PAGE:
Vis Island

Head further out from Brac and you’ll find the inhabited island of Vis, which is surrounded by small stone beaches, secluded rocky bays and high-walled sheltered coves.

The best beaches can be found on the south coast, with Srebrna shaded by pines, Stiniva accessible only on foot or by boat, and the sandy beach of Milna where the sea retains a constantly shallow depth for paddling or picigin.

Head to the north of Vis and there are several nudist options, such as Vela Svitnja and Punta Od Biskupa, as well as a couple of partially covered alternatives including the pebbled Grandovac Bay and Stoncica, which is a sandy option with a restaurant and snack bar. It’s well worth the walk down the gravel track to the beach.

Cres Island

There are some wonderful beaches on the northern island of Cres, although getting to them usually requires at least a 30-minute hike downhill from one of the island’s remote villages.

The town of Lubenice is a prime example, where a steep scree descent takes you to a pebble beach flanked either side by large rocks. Take the left-hand fork in the track and you’ll find yourself at the entrance to the Blue Cave where a short swim in the dark reveals a flickering blue cave ceiling – quite magical.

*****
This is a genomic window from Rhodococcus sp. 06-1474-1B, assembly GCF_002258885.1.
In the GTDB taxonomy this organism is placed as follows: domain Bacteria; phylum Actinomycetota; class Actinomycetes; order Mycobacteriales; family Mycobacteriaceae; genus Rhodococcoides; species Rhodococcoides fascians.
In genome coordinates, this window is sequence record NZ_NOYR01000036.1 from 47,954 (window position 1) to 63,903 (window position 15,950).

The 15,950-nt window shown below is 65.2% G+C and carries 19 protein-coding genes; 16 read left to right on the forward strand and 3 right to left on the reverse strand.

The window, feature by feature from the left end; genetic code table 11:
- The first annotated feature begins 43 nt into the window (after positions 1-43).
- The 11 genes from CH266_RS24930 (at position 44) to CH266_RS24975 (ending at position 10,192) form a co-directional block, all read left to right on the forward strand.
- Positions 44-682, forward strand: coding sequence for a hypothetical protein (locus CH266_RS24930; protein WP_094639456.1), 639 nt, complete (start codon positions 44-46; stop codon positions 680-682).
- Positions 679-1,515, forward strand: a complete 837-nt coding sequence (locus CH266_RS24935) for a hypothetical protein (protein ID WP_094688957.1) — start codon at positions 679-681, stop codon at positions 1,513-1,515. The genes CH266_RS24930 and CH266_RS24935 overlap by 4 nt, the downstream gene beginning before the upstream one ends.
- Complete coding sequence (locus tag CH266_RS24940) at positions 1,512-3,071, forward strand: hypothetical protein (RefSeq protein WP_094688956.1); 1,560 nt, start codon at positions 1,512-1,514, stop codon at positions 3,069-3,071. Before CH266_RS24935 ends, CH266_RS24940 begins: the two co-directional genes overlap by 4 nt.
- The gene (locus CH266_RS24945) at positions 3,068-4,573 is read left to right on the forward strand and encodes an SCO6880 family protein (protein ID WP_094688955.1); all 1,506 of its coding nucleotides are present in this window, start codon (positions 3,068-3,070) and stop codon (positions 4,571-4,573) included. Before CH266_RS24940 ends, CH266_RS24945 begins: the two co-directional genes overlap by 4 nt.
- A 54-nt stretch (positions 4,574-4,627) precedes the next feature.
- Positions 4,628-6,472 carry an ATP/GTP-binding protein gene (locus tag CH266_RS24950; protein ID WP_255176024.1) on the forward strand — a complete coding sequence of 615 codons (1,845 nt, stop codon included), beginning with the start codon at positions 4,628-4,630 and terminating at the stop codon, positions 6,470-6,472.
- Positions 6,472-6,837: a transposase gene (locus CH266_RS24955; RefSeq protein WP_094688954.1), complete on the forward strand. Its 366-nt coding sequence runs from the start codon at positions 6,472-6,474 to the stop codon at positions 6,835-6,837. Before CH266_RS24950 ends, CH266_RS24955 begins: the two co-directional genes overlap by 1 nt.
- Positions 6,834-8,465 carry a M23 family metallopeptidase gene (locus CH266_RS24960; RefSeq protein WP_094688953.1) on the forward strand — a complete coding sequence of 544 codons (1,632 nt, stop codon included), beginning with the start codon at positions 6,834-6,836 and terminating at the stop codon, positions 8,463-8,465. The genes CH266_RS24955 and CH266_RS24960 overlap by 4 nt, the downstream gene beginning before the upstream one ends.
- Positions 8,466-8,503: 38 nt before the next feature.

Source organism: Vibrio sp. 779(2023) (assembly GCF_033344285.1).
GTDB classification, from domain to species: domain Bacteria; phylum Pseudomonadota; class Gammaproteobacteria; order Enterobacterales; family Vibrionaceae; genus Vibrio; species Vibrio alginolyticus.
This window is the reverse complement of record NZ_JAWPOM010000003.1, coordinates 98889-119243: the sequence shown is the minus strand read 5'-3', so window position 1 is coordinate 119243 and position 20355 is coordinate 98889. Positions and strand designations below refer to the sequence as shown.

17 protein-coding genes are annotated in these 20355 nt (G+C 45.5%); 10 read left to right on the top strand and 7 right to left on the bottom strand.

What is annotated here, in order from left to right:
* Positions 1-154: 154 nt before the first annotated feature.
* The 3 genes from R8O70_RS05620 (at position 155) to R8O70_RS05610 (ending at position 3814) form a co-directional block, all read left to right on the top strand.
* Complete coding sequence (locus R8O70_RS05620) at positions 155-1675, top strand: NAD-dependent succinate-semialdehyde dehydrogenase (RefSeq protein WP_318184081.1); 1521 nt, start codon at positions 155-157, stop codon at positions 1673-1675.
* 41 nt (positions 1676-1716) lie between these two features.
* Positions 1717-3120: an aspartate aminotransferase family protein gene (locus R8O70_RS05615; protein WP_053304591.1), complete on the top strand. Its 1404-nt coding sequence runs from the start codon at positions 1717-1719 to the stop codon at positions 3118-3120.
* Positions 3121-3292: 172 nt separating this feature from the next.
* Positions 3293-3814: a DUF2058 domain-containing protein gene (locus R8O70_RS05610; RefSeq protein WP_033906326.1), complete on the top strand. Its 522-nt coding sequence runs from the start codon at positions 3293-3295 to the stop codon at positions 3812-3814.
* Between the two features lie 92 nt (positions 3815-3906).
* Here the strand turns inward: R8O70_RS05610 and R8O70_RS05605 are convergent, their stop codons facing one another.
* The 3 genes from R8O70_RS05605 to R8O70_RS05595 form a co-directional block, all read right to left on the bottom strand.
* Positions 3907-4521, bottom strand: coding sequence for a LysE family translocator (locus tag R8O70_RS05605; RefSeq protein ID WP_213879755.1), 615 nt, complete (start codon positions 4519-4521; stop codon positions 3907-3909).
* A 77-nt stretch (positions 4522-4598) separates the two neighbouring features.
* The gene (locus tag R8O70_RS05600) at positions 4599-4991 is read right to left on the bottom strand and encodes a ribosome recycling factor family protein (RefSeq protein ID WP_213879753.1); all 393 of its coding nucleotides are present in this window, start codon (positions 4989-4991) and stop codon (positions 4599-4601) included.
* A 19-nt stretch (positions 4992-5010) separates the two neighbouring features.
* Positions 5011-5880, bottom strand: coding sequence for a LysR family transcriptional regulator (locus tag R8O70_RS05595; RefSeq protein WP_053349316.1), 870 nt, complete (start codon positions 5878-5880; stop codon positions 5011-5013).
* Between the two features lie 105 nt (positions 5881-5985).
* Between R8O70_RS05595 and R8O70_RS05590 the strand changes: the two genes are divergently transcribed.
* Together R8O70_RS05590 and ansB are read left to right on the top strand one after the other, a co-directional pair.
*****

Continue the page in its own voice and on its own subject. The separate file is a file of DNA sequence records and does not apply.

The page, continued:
Meli Beach in the south of the island, close to Ustrine, is a Blue Flag option for families. There’s not much shade and walking for half an hour to reach the beach may not appeal to everyone...but it does keep the crowds away.

Finally, if you find yourself near Orlec, on the east coast, whisper the name ‘Mali Bok’ and you’ll be met with knowing smiles or, perhaps, worried frowns. The hike down to Mali Bok beach is slightly precarious and once you arrive there’s no shade although, if you’re looking for seriously secluded, then it is well worth the effort.

Rab Island

Finally, to the east of Cres, Rab Island is revered for the 20 or so sandy beaches on the Lopar Peninsula, in the northeast, that regularly feature amongst the best in Croatia. Rajska Plaza (Paradise Beach) is the longest and probably most popular, but at 1.5km there’s plenty of sand to go around.

Just along the coast from Paradise you’ll find the small sandy outcrop of Livacina that also has some much-needed shade amongst the pine trees. Nature is everything at the clothing optional beach of Stolac, where a tiny islet makes for an enticing stroll through the warm shallows.

Finally, Sahara Beach, about a 30-minute walk from Paradise Beach, is another minimalist clothing option. The sandy crescent bay is fringed by Mediterranean scrub which provides a bit of shade, but other than that Sahara is just about as natural a beach setting as you could wish to imagine.
Written by Chris Owen
Photo credits: [Page banner: Patty Ho] [Top box - Vis: xbrchx] [Peljesac Peninsula: Milo van Kovacevic] [Brac: Szabolcs Emich] [Cres: Bernd Thaller]